Berlin: With over 20,000 castles, 5000 different types of beer, 200 kinds of bread, over 15 wine regions and many holiday routes, Germany has something for everyone. Almost 75 per cent of the country is truly scenic, contrary to popular belief that the landscape may appear very industrial with tall chimneys spitting smoke.

In the 2018 Best Country Report published by News & World Report, Germany was ranked third, scoring highly thanks to its strong economy, worldwide influence and commitment to important global challenges.

According to findings from market research conducted by the German National Tourist Office (GNTO), many Indians do not realise that Germany is the most favoured travel destination in Europe for people from the sub-continent. It is, in fact, a hidden gem, rather shy of marketing itself to the world.

The vibrant cities and beautiful landscapes, coupled with amazing shopping facilities, excellent civic infrastructure and a price-value ratio that is hard to beat in Europe, give Germany a competitive edge and make it a very attractive destination for travel-savvy Indians, who are searching for a diverse and convenient holiday experience.

In 2018, Indian overnights were approximately 9,00,000, roughly representing an 8 per cent growth over 2017. In the period 2008-2017, Indian overnights have exploded by 102.2 per cent. “Our goal is to reach 1 million overnights by 2020 and 2 million overnights by 2030,” said Romit Theophilus, Director – India, GNTO.

About 49 per cent of Indians visit Germany for a holiday; 44 per cent on business and 7 per cent is Visiting Friends and Relatives (VFR) and students. For the Indian clientele, the states of Bavaria with capital Munich, Baden-Württemberg with capital Stuttgart, Hesse (Central Germany) and North Rhine-Westphalia with capital Dusseldorf have traditionally done well. In cities, Munich, Frankfurt, Berlin and Stuttgart top the preferred list followed by Cologne, Heidelberg and Dresden.

Delhi and Mumbai followed by Gujarat are the largest tourism source markets in India for Germany. There are many nonstop flights from Indian cities to Frankfurt and Munich operated by Air India and Lufthansa. Middle East-based carriers also offer excellent connections via their respective hubs.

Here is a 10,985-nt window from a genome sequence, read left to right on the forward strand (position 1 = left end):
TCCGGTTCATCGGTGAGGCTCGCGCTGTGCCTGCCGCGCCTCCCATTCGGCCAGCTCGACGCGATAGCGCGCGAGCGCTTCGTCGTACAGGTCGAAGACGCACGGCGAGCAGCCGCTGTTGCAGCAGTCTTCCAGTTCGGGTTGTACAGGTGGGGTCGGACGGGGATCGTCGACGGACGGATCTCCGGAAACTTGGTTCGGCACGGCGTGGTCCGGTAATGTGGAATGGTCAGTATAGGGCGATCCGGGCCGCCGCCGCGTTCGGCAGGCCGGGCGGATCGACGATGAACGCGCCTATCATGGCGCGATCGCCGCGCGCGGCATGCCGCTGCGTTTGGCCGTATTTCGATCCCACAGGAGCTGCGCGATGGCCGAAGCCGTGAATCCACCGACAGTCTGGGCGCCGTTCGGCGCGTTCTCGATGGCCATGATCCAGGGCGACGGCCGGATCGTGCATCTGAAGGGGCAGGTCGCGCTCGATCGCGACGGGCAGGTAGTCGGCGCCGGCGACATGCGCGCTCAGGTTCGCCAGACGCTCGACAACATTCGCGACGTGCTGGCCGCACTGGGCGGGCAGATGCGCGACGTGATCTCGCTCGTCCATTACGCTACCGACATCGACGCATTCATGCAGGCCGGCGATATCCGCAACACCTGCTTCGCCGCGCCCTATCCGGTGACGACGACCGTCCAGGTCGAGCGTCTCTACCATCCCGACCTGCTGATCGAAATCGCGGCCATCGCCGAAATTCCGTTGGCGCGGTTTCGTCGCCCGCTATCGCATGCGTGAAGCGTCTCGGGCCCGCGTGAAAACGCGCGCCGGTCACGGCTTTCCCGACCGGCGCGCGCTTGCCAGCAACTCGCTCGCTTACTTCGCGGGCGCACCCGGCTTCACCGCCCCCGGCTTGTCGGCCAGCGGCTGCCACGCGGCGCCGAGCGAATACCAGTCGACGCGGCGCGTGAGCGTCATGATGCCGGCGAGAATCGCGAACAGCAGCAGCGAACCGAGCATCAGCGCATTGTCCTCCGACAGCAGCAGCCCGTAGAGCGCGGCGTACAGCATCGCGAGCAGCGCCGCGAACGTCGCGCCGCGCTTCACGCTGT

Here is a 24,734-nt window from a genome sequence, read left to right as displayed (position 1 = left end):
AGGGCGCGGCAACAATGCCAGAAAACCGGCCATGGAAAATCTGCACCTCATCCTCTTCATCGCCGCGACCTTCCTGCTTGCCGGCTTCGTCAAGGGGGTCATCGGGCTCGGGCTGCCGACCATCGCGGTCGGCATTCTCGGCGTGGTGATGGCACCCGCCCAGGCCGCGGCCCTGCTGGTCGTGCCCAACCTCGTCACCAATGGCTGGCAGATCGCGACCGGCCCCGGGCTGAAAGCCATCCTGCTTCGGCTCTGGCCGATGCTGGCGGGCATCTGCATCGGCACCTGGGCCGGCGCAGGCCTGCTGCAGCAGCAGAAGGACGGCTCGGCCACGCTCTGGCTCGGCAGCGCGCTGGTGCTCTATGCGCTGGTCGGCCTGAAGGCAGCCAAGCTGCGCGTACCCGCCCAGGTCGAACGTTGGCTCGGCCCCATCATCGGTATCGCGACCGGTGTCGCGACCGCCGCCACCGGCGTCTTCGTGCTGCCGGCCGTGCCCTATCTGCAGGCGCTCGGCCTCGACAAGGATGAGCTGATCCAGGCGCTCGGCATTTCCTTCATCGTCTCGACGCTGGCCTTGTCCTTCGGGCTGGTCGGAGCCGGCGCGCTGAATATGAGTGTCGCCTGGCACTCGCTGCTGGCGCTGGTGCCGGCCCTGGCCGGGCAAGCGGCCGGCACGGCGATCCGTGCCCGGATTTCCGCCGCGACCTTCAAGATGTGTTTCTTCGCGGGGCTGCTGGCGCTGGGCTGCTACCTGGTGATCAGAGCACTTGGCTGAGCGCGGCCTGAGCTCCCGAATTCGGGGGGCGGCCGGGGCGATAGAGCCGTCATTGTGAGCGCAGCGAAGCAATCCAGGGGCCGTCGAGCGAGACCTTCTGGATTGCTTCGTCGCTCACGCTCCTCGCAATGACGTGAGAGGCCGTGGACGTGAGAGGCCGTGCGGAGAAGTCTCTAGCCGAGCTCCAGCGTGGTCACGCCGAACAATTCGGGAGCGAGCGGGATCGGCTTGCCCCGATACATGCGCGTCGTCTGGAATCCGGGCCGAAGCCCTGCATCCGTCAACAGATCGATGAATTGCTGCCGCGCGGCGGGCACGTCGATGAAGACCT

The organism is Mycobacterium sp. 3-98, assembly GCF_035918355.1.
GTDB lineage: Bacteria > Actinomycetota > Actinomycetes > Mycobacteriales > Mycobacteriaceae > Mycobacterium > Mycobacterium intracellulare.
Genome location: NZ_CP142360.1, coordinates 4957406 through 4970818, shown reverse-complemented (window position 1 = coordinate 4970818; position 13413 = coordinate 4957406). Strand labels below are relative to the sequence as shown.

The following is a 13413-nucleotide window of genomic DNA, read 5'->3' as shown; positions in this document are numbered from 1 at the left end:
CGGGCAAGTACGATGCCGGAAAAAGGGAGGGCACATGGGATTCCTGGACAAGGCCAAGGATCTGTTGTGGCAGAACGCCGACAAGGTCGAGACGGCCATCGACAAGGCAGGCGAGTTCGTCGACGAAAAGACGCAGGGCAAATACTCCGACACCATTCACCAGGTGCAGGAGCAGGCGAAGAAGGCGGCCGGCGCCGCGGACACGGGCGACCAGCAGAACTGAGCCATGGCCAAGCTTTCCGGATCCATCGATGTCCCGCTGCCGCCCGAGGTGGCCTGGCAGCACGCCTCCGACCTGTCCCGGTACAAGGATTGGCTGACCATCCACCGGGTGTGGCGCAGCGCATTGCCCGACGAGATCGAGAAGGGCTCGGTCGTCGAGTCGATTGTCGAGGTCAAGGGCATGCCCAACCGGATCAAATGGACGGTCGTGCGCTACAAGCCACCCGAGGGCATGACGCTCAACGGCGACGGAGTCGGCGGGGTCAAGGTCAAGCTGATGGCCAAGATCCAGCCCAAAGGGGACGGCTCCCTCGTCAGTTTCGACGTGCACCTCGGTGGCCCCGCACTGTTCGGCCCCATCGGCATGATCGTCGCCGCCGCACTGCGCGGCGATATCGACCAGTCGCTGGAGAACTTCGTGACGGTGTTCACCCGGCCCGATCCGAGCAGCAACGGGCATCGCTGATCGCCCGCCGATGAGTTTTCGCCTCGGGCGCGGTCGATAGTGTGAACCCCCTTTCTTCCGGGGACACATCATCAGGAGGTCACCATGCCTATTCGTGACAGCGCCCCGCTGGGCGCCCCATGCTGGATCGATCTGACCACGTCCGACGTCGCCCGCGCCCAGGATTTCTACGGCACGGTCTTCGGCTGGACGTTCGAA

“In India, our focus has been to strengthen the leisure and incentive segments,” informed Theophilus. “In the leisure segment, we are concentrating our efforts on promoting theme parks, outlet shopping centres, city experiences and routes of Germany. We have so many interesting holiday routes and are currently promoting the Fairy Tale Route, Romantic Road and the Scenic Routes.”

On the incentive front, GNTO wants to showcase Germany for its world-class infrastructure, hotels, activities and convention centres, coupled with value for money or affordable hospitality.

Today, Germany is being seen as a solo destination for leisure travel into Europe, whether it be FIT, DINK (Double Income, No Kids) or family travel and GNTO’s goal has been to combine cities with experiences.

India is one of the first markets where GNTO launched the ‘Germany Specialist’ programme to educate travel trade partners on the destination, its varied products and experiences. According to GNTO, they are targeting 1000 travel agents across the country through the online training programme over the next one year.

Discover 100 Years of Bauhaus

2019 marks the 100th anniversary of the founding of the legendary Bauhaus movement in Weimar, and GNTO is placing this at the centre of its worldwide marketing campaign for 2019.

“The anniversary of the founding of Bauhaus is ideally suited to consolidate Germany’s position as the number 1 cultural destination for Europeans,” explained Petra Hedorfer, Chief Executive Officer, GNTO. “The roots, heritage and international appeal of the Bauhaus movement can be experienced in cities such as Weimar, Dessau, Berlin and many other areas. These are all contributing factors to a very important facet of travel destination Germany’s cultural offering.”

Bauhaus is the most influential design thinking to this date in the field of architecture, art and craft. The famous Bauhaus art school founded by architect Walter Grophius opened in Weimar in 1919, and during its short lifespan moved to Dessau in 1925 and then to Berlin before closing its doors in 1933. The three primary sites are worth a visit to learn more about the movement.

The Dessau building used glass and reinforced concrete – major innovations back then. There are many Bauhaus sites spread across Germany. Besides architecture, the Bauhaus design is famous for removing unnecessary ornamentation and introducing minimalism. This ‘form follows function’ approach paved the way for some iconic products.